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BOKO HARAM: Nigeria sitting on a keg of gun powder – Ngige

on   /   in Politics 5:51 pm   /   Comments

Former governor of Anambra State and now the Senator representing Anambra Central District, Dr Chris Nwabueze Ngige, was in Benin City last week for the retreat organized for governors in the Action Congress of Nigeria (ACN) controlled states.

In this cat with Saturday Vanguard Ngige speaks on the ongoing legal battle between him and the former Minister of Information, Prof.Dora Akunyili, the 7th Senate and the issue of Boko Haram. He warns that with the prevailing security situation in the country, the nation is sitting on a keg of gun powder.Excerpts:

We hear you may abandon the governorship election legal battle since you are now in the senate.

Dr Chris Nwabueze Ngige

No no no!. I have not abandoned the gubernatorial legal battle. As you know, I went to court to challenge two things. First, I said that the man declared winner did not meet the constitutional requirements. He has majority of the votes cast quite alright but he did not score 25 per cent of all the votes cast in 2/3rd of all the Local Governments in Anambra state. Anambra state has 21 local governments and 2/3rd of 21 is 14. He has that in 13 but they are claiming that what we are talking about was all the votes cast, not valid votes cast.

In the INEC manual, they defined all these things. That is the first leg. Then the second leg is the voters’ register. 17 per cent of people in Anambra state were alleged to have voted and that 17 per cent translated to about 203,000 voters. Out of it you have 1.8million voters. The issue of whether that register was valid, that is the big question. Can we start to go for an election? INEC has partially answered it. When after their retreat in Uyo, they declared that Nigeria’s voters register was faulty and in particular that of Anambra and Akwa Ibom.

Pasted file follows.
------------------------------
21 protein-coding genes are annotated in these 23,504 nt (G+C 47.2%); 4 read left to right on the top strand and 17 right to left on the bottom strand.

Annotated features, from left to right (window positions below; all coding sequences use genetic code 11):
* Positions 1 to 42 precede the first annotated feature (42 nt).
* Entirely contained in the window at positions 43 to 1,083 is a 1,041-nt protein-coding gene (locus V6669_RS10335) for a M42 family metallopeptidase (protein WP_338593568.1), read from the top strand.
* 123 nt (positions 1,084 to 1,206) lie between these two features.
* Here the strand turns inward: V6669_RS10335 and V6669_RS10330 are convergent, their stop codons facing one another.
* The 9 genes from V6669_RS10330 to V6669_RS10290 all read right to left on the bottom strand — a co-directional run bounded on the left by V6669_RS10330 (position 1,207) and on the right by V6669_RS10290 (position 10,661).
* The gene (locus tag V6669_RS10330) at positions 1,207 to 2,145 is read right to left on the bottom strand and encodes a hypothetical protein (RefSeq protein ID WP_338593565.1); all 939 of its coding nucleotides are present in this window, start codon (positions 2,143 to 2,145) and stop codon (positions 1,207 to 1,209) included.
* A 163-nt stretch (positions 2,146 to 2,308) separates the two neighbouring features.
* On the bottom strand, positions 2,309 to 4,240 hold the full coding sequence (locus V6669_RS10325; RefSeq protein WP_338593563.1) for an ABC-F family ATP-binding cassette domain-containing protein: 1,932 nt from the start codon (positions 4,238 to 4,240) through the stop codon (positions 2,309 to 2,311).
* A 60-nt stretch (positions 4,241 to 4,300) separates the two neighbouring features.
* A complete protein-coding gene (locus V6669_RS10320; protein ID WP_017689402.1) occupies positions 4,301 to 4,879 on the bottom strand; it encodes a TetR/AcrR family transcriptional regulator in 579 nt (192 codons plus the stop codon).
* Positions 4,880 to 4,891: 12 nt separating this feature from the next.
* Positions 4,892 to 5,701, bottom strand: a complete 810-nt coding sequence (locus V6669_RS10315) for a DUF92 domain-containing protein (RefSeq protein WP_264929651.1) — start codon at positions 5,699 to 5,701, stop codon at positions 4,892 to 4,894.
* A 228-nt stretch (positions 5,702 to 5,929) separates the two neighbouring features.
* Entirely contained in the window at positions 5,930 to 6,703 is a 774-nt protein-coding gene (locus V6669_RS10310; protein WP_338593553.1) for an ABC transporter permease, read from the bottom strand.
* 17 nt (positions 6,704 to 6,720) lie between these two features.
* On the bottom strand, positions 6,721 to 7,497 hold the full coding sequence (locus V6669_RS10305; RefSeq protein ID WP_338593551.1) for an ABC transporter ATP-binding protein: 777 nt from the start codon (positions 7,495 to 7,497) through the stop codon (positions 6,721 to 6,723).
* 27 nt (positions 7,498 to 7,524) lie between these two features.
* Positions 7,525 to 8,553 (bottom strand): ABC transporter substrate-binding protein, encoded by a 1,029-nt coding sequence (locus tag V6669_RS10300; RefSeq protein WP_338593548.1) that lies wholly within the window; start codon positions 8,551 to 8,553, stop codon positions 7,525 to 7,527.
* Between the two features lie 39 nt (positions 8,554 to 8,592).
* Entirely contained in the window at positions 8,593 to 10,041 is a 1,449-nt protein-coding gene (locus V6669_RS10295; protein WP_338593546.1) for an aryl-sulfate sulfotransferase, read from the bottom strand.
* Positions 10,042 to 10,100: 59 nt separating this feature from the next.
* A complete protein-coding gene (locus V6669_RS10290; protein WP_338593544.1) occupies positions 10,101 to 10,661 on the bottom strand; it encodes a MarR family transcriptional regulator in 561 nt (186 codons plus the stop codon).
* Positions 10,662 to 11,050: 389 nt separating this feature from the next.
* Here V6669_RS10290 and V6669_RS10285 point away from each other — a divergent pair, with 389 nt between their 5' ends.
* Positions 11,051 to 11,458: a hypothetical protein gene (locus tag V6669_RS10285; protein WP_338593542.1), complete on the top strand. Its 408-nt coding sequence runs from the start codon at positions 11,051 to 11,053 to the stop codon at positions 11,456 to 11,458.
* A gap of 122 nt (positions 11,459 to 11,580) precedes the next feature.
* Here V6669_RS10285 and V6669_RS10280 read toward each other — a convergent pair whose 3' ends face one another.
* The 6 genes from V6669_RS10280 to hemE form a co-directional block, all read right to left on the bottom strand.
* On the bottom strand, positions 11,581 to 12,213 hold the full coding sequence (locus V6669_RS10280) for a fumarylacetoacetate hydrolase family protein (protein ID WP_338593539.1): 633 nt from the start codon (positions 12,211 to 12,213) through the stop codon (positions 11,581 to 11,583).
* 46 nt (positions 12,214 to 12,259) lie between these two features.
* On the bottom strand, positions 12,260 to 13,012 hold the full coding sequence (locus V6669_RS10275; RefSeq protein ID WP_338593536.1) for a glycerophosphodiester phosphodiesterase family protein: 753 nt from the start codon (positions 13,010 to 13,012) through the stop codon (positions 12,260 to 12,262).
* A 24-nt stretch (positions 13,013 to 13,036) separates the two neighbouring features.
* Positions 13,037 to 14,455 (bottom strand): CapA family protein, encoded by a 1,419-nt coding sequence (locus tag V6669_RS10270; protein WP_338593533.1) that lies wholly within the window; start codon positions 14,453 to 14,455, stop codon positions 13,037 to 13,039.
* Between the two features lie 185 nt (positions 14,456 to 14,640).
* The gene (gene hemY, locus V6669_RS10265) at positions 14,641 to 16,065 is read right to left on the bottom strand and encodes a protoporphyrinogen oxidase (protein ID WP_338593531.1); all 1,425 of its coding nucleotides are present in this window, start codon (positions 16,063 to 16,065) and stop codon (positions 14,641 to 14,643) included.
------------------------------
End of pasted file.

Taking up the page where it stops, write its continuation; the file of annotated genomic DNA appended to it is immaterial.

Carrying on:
So the question becomes when you deprived people of voting, people who registered and they turned out on election day and their names were not seen, and the people are in the majority, about 83 per cent, can such an election said to be in compliance with the Electoral Act? We are saying no, it should be nullified and a fresh election should take place. So the case is still on. As a matter of fact, the Court of Appeal sitting in Enugu, delivered judgment two days ago, saying that we should go back to the Tribunal, that a new tribunal should be set up for us to try the case de novo. So we are waiting now for the Court of Appeal to give us a new tribunal to try the case.

It seems you enjoy having political battles with people. Recently, it was Prof Dora Akunyili. How do you feel always battling?

Prof.Akunyili is my family friend. I don’t want to discuss her but it is good that we are in this political logjam now and it affords one the opportunity to re-appraise relationship you had in the past and know whether the relationship was blossoming because one is gaining from you or the other way.

It is unfortunate that we found ourselves in this situation. Unfortunate, in the sense that at least she came to solicit for my blessing as former governor of the state sometime in October last year and she came again in December. That time, I had not made my interest known because my party had not told former governors that we were the ones that would carry the party’s flag in the senatorial elections so that we could make our party alive. And that was what I did.

What is your focus in the senate?

The 7th Senate will be the best Nigeria will have. As a matter of fact, the 7th National Assembly will be different. We have many former governors there and apart from that, we have people who came from the House of Representatives. We have also some senators coming back for third term and fourth term like the senate president. So the membership is already a qualitative one. Again Mark as senate president is very experienced; he went to school and vast in many ways. So he knows the politics of the place.